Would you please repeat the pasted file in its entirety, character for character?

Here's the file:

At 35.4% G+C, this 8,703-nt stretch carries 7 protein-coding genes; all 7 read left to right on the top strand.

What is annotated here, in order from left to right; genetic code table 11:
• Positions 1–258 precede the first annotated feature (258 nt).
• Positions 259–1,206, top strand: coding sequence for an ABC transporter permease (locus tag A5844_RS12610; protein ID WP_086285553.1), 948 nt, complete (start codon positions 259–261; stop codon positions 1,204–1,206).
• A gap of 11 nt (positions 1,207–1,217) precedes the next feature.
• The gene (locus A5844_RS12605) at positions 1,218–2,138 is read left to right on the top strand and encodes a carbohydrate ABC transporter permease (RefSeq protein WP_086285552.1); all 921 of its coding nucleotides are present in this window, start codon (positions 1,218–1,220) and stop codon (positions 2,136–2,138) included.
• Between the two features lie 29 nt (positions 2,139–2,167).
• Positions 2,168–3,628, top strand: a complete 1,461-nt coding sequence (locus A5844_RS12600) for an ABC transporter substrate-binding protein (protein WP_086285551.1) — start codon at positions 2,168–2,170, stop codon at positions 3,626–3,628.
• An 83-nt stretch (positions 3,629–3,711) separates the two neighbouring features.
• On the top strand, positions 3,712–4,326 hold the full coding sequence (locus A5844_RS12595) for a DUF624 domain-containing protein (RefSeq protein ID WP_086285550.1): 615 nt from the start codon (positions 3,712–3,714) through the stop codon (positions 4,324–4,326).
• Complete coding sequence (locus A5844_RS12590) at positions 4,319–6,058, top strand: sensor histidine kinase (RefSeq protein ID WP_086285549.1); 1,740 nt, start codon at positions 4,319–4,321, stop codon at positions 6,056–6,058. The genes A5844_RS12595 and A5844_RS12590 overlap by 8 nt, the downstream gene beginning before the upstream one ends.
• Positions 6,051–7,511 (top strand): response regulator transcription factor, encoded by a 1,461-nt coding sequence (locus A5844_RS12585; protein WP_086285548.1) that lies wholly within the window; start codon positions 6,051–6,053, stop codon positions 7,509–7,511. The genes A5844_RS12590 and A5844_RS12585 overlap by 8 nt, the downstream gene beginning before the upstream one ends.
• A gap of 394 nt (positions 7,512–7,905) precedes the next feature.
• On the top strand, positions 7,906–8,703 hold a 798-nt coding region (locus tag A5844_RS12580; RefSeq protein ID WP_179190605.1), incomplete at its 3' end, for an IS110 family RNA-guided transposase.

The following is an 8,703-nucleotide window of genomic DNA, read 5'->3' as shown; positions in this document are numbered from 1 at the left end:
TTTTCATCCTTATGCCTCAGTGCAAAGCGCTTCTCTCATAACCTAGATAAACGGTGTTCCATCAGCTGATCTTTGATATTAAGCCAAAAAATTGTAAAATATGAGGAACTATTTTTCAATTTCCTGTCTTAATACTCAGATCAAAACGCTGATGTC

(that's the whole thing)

At 35.4% G+C, this 8,703-nt stretch carries 7 protein-coding genes; all 7 read left to right on the top strand.

What is annotated here, in order from left to right; genetic code table 11:
• Positions 1–258 precede the first annotated feature (258 nt).
• Positions 259–1,206, top strand: coding sequence for an ABC transporter permease (locus tag A5844_RS12610; protein ID WP_086285553.1), 948 nt, complete (start codon positions 259–261; stop codon positions 1,204–1,206).
• A gap of 11 nt (positions 1,207–1,217) precedes the next feature.
• The gene (locus A5844_RS12605) at positions 1,218–2,138 is read left to right on the top strand and encodes a carbohydrate ABC transporter permease (RefSeq protein WP_086285552.1); all 921 of its coding nucleotides are present in this window, start codon (positions 1,218–1,220) and stop codon (positions 2,136–2,138) included.
• Between the two features lie 29 nt (positions 2,139–2,167).
• Positions 2,168–3,628, top strand: a complete 1,461-nt coding sequence (locus A5844_RS12600) for an ABC transporter substrate-binding protein (protein WP_086285551.1) — start codon at positions 2,168–2,170, stop codon at positions 3,626–3,628.
• An 83-nt stretch (positions 3,629–3,711) separates the two neighbouring features.
• On the top strand, positions 3,712–4,326 hold the full coding sequence (locus A5844_RS12595) for a DUF624 domain-containing protein (RefSeq protein ID WP_086285550.1): 615 nt from the start codon (positions 3,712–3,714) through the stop codon (positions 4,324–4,326).
• Complete coding sequence (locus A5844_RS12590) at positions 4,319–6,058, top strand: sensor histidine kinase (RefSeq protein ID WP_086285549.1); 1,740 nt, start codon at positions 4,319–4,321, stop codon at positions 6,056–6,058. The genes A5844_RS12595 and A5844_RS12590 overlap by 8 nt, the downstream gene beginning before the upstream one ends.
• Positions 6,051–7,511 (top strand): response regulator transcription factor, encoded by a 1,461-nt coding sequence (locus A5844_RS12585; protein WP_086285548.1) that lies wholly within the window; start codon positions 6,051–6,053, stop codon positions 7,509–7,511. The genes A5844_RS12590 and A5844_RS12585 overlap by 8 nt, the downstream gene beginning before the upstream one ends.
• A gap of 394 nt (positions 7,512–7,905) precedes the next feature.
• On the top strand, positions 7,906–8,703 hold a 798-nt coding region (locus tag A5844_RS12580; RefSeq protein ID WP_179190605.1), incomplete at its 3' end, for an IS110 family RNA-guided transposase.

The following is an 8,703-nucleotide window of genomic DNA, read 5'->3' as shown; positions in this document are numbered from 1 at the left end:
TTTTCATCCTTATGCCTCAGTGCAAAGCGCTTCTCTCATAACCTAGATAAACGGTGTTCCATCAGCTGATCTTTGATATTAAGCCAAAAAATTGTAAAATATGAGGAACTATTTTTCAATTTCCTGTCTTAATACTCAGATCAAAACGCTGATGTC